Synopses & Reviews
It is 1959 in Wicklow, Ireland, and Annie and her cousin Sarah are living and working together to keep Sarah's small farm running. Suddenly, Annie's young niece and nephew are left in their care.
Unprepared for the chaos that the two children inevitably bring, but nervously excited nonetheless, Annie finds the interruption of her normal life and her last chance at happiness complicated further by the attention being paid to Sarah by a local man with his eye on the farm.
A summer of adventure, pain, delight, and, ultimately, epiphany unfolds for both the children and their caretakers in this poignant and exquisitely told story of innocence, loss, and reconciliation.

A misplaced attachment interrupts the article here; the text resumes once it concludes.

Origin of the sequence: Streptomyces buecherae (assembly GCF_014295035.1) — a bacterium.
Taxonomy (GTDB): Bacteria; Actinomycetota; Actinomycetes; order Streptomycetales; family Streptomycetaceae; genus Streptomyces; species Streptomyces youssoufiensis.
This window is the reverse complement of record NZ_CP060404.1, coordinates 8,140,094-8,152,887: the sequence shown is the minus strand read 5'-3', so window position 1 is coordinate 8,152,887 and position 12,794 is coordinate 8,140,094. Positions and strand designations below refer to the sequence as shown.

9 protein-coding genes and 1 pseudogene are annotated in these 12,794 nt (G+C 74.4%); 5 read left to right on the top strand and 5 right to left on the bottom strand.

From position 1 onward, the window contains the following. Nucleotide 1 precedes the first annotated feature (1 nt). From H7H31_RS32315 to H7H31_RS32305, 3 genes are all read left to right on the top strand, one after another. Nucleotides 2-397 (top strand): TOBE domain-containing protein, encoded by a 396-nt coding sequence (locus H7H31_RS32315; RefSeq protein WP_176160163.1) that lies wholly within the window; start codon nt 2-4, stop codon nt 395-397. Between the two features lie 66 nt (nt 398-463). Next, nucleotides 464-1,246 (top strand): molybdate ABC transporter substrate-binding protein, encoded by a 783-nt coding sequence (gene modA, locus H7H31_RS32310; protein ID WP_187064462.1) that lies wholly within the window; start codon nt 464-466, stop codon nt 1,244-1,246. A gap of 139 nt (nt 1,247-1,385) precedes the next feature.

The central character in "Annie Dunne" is a woman who has been pushed to the margins, a woman whom life has given few chances of happiness and fulfillment. The book reveals "one of the most memorable women in Irish fiction" ("San Francisco Chronicle.")
About the Author
Sebastian Barry was born in Dublin in 1955. His plays include Boss Grady's Boys (1988), The Steward of Christendom (1995), Our Lady of Sligo (1998), The Pride of Parnell Street (2007), and Dallas Sweetman (2008). Among his novels are The Whereabouts of Eneas McNulty (1998), Annie Dunne (2002) and A Long Long Way (2005), the latter shortlisted for the Man Booker Prize. His poetry includes The Water-Colourist (1982), Fanny Hawke Goes to the Mainland Forever (1989) and The Pinkening Boy (2005). His awards include the Irish-America Fund Literary Award, The Christopher Ewart-Biggs Prize, the London Critics Circle Award, The Kerry Group Irish Fiction Prize, and Costa Awards for Best Novel and Book of the Year. He lives in Wicklow with his wife Ali, and three children, Merlin, Coral, and Tobias.